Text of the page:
Instead of the, “is it climate change, or not argument” I like to invoke the precautionary principle which subscribes to the idea that it makes sense to mitigate our impact on our earth’s atmosphere despite the “truth” of global climate change. So, given we are warming from an Ice Age, if sea level rises less quickly (and it will) and if global temperatures rise more slowly (and they will) than predicted, why not take steps anyway to invest in better seawalls, levees, and smarter zoning along areas where we are most vulnerable. When we buy insurance for our home, vehicle, and our family, aren’t we also also subscribing to the adage “better be safe than sorry”? Floods, fires and quakes are natural processes on our planet, so why not improve our relationship with nature by reducing our carbon footprint, and moving toward more sustainable forms of energy use. Although I may live 2,000 miles away from my childhood home, the recent images of destruction and loss remind me how connected we all are.
A fun day in the field is second to none. Thanks to all participants for being so curious and allowing me to guide your time travel spanning no less than 18 million centuries. Gives new meaning to the word ‘event’.
A 300 million year old version of the Poudre River
Learning about geologic maps
Say it carefully…Garnet Mica Schist
And you believe this guy?
Inside the Bellevue Dome
And it was a beautiful fall Colorado morning.
Its fun to watch each month’s weather and water patterns emerge into a story. This Spring in Fort Collins, its been warm and dry and we’ve coaxed (and coached) elementary students to report on these topics as they observe and report daily precip (or lack thereof) measurements to CoCORahs. When we post these on Poudre School District’s website, we usually get a handful of views. March’s report apparently struck a chord. Watch Seattle meteorologist Sc0tt Sistek’s post to see what I mean. My guess? I think it was the missing teeth, cookies, and overall cuteness of these wonderful second graders. Thanks to Dunn Elementary teachers Lori Ellendorff and Deborah Taylor for supplying the talent, and Matt Gohl (as usual) for great editing and graphics. Eva Jane and Charlotte have a future career in TV meteorology!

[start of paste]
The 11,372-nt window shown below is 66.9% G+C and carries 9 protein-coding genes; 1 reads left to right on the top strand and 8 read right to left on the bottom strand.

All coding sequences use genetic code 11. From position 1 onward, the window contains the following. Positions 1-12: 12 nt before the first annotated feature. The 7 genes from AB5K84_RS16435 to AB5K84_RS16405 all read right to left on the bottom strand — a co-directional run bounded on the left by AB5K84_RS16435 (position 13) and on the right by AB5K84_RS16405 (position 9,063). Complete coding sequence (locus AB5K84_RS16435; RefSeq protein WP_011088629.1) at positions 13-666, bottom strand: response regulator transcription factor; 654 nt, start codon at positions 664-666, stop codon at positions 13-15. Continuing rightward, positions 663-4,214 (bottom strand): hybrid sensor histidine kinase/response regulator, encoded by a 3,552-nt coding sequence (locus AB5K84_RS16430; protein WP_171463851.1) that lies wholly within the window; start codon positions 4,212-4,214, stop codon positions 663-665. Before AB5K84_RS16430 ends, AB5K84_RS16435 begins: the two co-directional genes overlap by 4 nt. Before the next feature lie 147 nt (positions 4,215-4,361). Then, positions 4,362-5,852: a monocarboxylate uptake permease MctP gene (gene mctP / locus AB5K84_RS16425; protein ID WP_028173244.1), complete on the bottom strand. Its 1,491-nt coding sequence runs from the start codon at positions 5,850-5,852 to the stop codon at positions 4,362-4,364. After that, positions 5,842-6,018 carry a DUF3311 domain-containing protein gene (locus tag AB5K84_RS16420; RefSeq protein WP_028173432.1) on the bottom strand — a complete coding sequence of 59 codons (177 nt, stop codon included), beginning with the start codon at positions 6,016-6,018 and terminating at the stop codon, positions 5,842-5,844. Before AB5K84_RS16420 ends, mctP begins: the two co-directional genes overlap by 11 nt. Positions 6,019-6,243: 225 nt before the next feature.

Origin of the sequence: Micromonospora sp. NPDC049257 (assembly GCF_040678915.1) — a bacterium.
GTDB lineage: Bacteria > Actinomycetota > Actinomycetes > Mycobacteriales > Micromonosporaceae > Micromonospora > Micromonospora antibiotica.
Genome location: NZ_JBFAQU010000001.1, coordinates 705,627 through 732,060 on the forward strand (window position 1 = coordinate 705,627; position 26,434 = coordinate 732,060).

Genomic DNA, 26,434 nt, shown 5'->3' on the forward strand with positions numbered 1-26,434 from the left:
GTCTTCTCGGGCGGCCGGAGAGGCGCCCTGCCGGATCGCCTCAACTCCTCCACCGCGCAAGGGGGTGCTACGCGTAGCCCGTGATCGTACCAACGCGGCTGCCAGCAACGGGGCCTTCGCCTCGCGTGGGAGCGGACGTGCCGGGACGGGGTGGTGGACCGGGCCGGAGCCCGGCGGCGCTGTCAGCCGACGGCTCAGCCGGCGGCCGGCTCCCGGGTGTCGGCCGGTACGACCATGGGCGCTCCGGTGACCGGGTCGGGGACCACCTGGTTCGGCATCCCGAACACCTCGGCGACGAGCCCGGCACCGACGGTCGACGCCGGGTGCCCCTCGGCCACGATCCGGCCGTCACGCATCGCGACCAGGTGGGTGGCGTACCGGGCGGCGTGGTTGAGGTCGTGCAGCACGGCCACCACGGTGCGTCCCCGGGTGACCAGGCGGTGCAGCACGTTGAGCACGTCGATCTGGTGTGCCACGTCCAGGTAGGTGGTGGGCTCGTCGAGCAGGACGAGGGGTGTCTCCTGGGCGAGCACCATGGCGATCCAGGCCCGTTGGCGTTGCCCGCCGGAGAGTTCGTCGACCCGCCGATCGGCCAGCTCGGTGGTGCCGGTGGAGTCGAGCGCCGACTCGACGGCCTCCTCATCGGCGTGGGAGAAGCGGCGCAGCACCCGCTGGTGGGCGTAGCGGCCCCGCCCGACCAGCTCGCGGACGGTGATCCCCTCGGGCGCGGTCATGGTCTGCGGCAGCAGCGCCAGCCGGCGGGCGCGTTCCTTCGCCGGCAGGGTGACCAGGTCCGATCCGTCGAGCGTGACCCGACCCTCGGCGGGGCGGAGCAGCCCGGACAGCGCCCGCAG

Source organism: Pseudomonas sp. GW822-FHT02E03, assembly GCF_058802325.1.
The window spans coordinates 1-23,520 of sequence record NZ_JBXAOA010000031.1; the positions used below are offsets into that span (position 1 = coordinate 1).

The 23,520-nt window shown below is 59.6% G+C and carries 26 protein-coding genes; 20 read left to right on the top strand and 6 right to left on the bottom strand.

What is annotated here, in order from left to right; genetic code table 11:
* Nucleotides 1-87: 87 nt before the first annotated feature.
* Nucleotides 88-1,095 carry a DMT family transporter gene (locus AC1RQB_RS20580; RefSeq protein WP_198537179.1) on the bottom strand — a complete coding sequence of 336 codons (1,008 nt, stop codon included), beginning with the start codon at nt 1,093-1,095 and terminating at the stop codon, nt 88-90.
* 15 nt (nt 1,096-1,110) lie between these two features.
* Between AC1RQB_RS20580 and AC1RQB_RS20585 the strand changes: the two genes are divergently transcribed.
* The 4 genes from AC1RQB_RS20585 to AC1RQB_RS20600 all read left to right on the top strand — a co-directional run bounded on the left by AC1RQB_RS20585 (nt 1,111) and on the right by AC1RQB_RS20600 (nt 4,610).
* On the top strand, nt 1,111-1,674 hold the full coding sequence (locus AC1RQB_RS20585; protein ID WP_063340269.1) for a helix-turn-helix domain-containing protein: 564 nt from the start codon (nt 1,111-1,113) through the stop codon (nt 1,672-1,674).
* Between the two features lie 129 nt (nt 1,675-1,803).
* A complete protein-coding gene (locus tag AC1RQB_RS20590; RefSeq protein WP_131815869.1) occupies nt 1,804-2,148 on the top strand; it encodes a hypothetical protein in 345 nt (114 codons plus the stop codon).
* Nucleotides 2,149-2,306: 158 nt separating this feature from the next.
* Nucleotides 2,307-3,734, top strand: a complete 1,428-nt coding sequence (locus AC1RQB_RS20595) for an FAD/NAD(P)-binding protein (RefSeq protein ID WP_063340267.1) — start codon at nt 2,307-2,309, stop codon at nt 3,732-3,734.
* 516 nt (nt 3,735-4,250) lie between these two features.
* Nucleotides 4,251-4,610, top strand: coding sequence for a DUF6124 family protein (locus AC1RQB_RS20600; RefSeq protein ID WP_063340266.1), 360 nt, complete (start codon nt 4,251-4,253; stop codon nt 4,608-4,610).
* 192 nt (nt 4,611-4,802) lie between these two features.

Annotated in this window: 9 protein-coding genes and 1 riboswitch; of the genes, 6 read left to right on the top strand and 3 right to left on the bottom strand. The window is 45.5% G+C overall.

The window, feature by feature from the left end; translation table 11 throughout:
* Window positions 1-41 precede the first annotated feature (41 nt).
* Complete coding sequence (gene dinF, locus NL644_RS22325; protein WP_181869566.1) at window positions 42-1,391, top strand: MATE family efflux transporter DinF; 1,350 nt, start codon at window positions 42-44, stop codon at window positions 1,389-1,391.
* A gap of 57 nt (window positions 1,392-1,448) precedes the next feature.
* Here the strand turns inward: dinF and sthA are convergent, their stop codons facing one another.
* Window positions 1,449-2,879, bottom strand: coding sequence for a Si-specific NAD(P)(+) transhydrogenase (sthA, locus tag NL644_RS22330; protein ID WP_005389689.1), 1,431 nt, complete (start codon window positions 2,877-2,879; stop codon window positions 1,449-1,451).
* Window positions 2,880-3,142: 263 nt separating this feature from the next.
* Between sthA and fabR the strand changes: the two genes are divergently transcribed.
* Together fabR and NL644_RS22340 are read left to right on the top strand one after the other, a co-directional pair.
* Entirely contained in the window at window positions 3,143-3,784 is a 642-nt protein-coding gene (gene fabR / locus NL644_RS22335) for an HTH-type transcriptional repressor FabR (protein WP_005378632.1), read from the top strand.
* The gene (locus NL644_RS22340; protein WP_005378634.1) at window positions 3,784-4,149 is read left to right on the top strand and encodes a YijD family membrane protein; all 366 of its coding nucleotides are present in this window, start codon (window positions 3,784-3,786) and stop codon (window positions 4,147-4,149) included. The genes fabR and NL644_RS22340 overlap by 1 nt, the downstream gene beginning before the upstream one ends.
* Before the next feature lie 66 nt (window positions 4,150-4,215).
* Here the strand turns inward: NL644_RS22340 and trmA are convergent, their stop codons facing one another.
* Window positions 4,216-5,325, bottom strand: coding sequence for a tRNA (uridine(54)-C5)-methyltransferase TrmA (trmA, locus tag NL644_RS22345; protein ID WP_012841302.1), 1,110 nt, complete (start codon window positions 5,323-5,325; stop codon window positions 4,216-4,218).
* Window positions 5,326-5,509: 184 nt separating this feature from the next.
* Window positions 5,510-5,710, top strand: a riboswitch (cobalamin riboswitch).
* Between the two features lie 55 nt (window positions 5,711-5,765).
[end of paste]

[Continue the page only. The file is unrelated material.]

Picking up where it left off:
What is the “Great Unconformity”?
Thanks to Dr. John Ridley of CSU Geology and our intrepid Northern Colorado Geology Group, we braved cool temperatures and rain to learn more about our local geology. So, what exactly is the Great Unconformity? Not-fitting-in is partly the answer. In geology-speak, an unconformity represents a break in the geologic record of earth history. Here in the Front Range of Colorado, we live minutes away from this amazing geologic feature- namely the contact between 300 million year old Fountain Formation (red, horizontal strata) and the underlying nearly vertically tilted 1.7 billion year old Precambrian schists and granites. Although sporadically visible in places along the Front Range, the Great Unconformity is beautifully exposed west of Loveland near Pinewood Reservoir.
What always amazes me about this is the story it tells about a very ancient mountain range (1. 7 billion year old schists and granite) whose surface was reworked by 300 million year old rivers -now red sandstone). Although the time interval between these 2 events is still over 1400 million years, we can unravel what happened with astonishing clarity right here! Geology is as much about what is left behind as is what is missing. In this case– a lot! That’s what unconformities are all about- missing pages of earth history. So, next time you’re hiking in the foothills see if you can predict where this contact occurs. Or if you’re attending a show at Red Rocks- come early and take a few minutes to visit the Precambrian-Fountain contact which is marked by a plaque behind the amphitheater. Unconformities rule!